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Moves set to boost retail sales growth

CHINA may see a slower growth in retail sales this year as a result of the economic slowdown but the government's measures to boost the gross domestic product are expected to lift the growth rate above a 30-year average, the Chinese Academy of Social Sciences said in report.

The growth in China's retail sales this year is set to exceed 14.4 percent, the average annual growth for the past 30 years, but it is expected to be lower than a 21.6-percent rise last year, the academy said in the report.

Total retail sales expanded 15.2 percent in this year's first two months.

The report also noted China's stock market is not likely to recover strongly this year as investors are still concerned over falling exports, shrinking investment and a weak consumer market as a result of the global financial crisis.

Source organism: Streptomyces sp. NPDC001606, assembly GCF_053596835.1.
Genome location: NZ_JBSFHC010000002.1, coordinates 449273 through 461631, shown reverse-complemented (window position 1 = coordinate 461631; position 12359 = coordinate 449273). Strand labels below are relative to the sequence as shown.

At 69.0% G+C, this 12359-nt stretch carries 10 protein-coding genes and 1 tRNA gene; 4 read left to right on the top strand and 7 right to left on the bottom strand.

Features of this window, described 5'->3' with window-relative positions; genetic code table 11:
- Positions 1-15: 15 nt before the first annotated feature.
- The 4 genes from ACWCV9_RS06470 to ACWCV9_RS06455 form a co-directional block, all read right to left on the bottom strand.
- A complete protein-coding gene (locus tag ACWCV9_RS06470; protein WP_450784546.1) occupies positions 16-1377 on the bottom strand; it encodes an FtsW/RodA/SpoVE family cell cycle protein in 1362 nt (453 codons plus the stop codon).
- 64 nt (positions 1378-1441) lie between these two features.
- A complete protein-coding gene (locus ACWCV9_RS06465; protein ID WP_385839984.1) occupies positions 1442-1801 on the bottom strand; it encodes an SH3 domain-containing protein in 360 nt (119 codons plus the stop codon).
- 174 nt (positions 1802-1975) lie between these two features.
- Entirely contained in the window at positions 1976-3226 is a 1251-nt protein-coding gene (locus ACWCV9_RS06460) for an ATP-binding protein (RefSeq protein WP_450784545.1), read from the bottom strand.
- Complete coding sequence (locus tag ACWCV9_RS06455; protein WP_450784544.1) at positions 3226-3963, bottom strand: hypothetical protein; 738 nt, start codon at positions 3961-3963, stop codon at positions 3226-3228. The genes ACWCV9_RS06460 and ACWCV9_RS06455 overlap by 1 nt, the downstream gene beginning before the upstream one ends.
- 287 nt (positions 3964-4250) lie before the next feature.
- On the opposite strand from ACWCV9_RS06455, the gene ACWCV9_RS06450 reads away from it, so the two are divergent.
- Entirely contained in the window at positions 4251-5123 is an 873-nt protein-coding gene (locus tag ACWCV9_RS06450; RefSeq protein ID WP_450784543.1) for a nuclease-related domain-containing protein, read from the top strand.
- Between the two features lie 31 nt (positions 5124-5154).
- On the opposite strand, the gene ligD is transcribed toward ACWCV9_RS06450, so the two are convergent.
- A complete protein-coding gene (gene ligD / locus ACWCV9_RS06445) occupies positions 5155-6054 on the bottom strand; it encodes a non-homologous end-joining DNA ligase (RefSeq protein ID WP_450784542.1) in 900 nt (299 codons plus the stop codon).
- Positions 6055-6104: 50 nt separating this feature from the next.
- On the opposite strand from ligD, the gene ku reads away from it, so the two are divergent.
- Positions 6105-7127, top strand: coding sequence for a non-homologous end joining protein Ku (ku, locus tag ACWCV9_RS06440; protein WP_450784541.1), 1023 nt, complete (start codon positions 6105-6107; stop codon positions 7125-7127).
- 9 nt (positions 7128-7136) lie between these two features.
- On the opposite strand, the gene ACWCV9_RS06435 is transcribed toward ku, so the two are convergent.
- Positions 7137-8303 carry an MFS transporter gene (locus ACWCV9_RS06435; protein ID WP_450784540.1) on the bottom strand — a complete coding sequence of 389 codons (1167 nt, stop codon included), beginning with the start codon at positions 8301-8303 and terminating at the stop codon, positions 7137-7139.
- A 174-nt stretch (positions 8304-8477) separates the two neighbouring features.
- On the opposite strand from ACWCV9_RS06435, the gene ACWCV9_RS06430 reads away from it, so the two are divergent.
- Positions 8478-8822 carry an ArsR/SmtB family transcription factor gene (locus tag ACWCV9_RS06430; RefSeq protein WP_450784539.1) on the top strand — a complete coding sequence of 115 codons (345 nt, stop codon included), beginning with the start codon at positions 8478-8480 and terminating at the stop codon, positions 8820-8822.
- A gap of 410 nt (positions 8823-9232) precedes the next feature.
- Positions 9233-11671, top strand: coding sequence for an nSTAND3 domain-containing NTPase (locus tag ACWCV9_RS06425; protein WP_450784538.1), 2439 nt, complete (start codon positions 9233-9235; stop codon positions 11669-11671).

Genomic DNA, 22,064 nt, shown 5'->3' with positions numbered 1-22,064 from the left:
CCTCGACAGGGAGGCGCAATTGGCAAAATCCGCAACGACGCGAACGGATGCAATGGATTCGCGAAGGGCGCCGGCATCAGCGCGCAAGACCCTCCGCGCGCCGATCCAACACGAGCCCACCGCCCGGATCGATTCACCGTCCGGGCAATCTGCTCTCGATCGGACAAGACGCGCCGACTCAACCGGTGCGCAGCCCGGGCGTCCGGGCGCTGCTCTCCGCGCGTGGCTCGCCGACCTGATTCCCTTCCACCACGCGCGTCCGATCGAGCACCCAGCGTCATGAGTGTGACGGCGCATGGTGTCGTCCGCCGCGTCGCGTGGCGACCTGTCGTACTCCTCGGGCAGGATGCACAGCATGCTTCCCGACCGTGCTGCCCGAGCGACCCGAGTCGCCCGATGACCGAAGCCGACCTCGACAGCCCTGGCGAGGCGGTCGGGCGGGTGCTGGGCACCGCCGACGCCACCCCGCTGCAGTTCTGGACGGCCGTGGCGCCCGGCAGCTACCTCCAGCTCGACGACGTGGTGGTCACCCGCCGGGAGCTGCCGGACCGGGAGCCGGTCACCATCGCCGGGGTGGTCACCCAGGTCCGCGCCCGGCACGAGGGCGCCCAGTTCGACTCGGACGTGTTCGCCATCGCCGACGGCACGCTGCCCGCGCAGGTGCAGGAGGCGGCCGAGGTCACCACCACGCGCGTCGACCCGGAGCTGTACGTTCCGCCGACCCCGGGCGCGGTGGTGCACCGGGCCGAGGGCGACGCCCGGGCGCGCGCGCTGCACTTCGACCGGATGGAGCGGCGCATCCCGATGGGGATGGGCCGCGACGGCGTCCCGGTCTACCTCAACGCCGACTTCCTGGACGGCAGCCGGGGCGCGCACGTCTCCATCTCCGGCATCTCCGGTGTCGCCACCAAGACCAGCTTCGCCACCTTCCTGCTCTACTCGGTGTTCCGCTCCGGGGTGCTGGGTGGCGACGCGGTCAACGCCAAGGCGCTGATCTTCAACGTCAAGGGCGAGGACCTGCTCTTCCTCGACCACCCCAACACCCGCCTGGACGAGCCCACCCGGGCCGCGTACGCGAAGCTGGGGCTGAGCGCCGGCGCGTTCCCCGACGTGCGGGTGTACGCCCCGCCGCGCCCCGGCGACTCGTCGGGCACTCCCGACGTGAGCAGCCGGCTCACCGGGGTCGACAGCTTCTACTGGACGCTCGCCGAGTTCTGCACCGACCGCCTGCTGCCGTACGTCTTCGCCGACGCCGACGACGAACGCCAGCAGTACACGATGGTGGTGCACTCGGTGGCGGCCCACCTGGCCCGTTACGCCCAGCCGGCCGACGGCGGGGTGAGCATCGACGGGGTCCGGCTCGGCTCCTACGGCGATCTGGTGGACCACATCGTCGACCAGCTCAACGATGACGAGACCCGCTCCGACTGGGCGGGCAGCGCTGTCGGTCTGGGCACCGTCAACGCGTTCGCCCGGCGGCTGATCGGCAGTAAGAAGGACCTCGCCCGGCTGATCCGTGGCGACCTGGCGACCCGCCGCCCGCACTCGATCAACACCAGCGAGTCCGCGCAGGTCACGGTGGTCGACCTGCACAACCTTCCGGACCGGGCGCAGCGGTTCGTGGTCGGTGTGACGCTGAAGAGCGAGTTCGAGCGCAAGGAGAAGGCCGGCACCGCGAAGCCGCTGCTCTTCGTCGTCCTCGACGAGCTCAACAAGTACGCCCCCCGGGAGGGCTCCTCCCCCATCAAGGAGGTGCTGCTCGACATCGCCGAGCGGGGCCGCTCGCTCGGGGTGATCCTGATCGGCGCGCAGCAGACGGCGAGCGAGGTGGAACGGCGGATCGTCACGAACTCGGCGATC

The academy also said the sagging property market will not pick up robustly this year and companies with high reliance on exports are faced with mounting operational difficulties as real economies overseas continued to deteriorate. As a result, the domestic consumption market will feel the pressure from slower income rises and less spending.

But China has relatively high level of bank savings, which could help the country offset the risks of a negative sales growth, the report said.

According to the World Bank, consumption accounted for less than 50 percent of China's economic growth. The global average was 62 percent.

The central government has rolled out measures to boost domestic consumption and cut reliance on exports. In addition to the 4-trillion-yuan (US$586 billion) stimulus packages, government subsidies on home appliance and vehicle purchases in rural areas and a 850-billion-yuan plan to reform the country's health care system were also announced.


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